Among other provisions, the bill does away with the ban on so-called “general solicitation” — the idea that a company can’t advertise itself to investors. If it is signed into law, start-ups would be able to announce their fundraising intentions to venture capitalists.
The bill’s proponents include Naval Ravikant, who runs AngelList, a type of social network for venture capitalists. He said he feels the bill rolls back outdated regulations that don’t apply to today’s start-up ecosystem.
“General solicitation is an old rule on the books that should be eased,” he said. “Previously, some overzealous processor could have gone after an investor for violating it, and that could destroy a start-up’s entire financing.”
The bill also establishes a framework for crowdfunding — which enables small companies to solicit equity capital from myriad small-dollar investors.
As we reported last week, companies seeking crowdfunding investment would still file with the Securities and Exchange Commission, and one amendment would limit individuals with an annual income or net worth of less than $100,000 to investing 5 percent of their income in crowdfunding.
AOL co-founder and Startup America chair Steve Case, who was a vocal advocate for the bill, said the crowdfunding provision would help entrepreneurs who don’t live in venture hot spots like Silicon Valley or New York City, or whose business models don’t appeal to venture capitalists.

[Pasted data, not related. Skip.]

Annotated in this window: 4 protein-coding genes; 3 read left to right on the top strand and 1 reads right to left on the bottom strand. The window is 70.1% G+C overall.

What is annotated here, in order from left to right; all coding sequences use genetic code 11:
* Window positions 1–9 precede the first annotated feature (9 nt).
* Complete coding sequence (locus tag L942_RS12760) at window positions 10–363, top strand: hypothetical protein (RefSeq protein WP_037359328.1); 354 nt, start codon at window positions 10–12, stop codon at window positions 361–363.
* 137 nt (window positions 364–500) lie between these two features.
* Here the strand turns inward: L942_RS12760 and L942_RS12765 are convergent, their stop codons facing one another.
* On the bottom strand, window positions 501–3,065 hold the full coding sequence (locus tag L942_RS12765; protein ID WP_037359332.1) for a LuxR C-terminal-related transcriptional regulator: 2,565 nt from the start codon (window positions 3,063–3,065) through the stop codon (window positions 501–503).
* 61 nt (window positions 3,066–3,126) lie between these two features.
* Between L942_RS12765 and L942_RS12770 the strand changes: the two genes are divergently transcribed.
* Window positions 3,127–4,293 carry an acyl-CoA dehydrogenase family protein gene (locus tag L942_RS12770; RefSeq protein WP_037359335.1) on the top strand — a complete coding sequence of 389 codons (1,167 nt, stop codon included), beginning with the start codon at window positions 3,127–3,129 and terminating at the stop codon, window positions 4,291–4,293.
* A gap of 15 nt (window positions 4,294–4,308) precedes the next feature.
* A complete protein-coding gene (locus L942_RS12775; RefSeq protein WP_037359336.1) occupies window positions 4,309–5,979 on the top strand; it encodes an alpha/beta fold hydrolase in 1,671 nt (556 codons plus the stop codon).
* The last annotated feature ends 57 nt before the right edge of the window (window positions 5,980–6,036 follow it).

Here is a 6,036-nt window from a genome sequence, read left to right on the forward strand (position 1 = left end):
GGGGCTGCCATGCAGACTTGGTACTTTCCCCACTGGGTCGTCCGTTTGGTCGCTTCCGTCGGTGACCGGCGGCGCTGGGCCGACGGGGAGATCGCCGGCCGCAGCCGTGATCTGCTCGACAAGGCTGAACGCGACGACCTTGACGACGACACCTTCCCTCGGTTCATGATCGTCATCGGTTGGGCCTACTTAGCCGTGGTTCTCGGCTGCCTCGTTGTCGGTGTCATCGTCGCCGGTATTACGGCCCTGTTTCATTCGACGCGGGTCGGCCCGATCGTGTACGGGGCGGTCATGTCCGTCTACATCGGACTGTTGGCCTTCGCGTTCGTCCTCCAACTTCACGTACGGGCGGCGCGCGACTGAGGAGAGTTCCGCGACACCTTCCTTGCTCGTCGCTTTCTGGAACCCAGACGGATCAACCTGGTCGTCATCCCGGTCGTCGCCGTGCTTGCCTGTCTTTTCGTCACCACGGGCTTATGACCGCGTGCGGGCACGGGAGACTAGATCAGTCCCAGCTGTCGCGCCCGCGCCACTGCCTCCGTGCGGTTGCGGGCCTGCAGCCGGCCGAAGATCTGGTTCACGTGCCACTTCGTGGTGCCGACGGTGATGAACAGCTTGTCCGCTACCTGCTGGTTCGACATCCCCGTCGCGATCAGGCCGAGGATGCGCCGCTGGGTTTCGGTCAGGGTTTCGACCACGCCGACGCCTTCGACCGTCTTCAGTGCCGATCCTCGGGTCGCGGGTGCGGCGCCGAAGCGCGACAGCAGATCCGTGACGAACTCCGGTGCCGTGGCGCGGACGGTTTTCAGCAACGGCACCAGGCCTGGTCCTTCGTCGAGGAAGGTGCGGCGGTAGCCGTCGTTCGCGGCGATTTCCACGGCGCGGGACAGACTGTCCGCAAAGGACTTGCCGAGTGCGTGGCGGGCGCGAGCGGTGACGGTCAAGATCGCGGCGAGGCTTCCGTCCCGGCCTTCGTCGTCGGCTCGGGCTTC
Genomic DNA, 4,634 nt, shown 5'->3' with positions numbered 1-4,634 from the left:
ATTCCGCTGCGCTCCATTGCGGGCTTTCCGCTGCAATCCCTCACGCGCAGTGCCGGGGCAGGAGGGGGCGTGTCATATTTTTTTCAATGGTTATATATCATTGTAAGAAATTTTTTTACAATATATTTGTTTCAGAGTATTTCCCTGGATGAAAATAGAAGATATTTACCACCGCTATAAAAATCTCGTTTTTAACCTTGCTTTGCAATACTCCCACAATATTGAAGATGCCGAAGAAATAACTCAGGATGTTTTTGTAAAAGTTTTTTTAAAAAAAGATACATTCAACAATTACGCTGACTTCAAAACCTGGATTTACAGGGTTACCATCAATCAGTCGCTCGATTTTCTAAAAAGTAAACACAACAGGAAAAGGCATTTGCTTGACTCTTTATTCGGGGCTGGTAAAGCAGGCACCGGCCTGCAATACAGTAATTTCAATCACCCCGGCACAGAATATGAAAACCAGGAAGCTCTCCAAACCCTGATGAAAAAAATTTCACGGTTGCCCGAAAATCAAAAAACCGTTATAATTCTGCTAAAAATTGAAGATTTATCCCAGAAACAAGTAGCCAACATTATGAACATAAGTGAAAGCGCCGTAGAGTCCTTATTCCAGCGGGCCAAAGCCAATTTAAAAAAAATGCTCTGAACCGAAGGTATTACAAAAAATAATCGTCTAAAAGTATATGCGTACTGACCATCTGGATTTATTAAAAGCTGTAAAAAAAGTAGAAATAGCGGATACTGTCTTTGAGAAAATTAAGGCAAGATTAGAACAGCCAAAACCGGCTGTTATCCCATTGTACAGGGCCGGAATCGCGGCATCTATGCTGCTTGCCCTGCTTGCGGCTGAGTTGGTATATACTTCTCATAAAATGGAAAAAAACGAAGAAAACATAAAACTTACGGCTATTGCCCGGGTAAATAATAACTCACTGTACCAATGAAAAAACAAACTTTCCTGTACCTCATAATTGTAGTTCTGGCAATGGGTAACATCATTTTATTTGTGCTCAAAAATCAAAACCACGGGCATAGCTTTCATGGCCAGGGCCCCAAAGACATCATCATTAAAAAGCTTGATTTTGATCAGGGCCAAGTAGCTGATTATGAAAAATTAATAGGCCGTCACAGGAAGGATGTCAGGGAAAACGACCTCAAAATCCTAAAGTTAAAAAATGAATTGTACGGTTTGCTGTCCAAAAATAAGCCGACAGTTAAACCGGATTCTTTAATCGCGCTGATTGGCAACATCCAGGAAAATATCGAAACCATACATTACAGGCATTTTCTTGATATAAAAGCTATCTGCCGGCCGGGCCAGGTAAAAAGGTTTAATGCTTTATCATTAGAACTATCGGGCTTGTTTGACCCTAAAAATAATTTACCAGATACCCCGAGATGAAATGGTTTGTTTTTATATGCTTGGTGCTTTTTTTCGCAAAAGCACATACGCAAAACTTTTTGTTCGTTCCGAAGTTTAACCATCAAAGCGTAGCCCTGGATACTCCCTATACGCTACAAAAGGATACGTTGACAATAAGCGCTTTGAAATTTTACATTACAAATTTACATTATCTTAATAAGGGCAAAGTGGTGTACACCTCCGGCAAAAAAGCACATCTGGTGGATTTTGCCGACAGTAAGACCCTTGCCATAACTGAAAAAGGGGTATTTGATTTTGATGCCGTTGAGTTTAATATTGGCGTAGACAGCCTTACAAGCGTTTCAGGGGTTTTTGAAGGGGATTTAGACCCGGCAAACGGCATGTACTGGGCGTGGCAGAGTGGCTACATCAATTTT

“Capital is not adequately deployed across the nation, and this will be another tool that will help provide capital to underserved regions,” Case said. “Overall, that will be a good thing for innovation and for job creation.”
Michael Mayernick, co-founder of the Web optimization company Spinnakr in Washington, said he’s frequently had to turn down family and friends who have wanted a stake in his company in exchange for a small investment. If crowdfunding were legalized, he would be able to say yes.
“It always helps to have the first money in when you’re raising money from professional investors,” he said.
The JOBS Act includes other measures that would loosen regulatory requirements for smaller companies seeking to go public, creating a new classification called “emerging growth companies.” For companies with less than $1 billion in revenue, the number of audited financial statements required for an IPO would be reduced, and those companies would be exempted from having to hire an external auditor prior to the offering.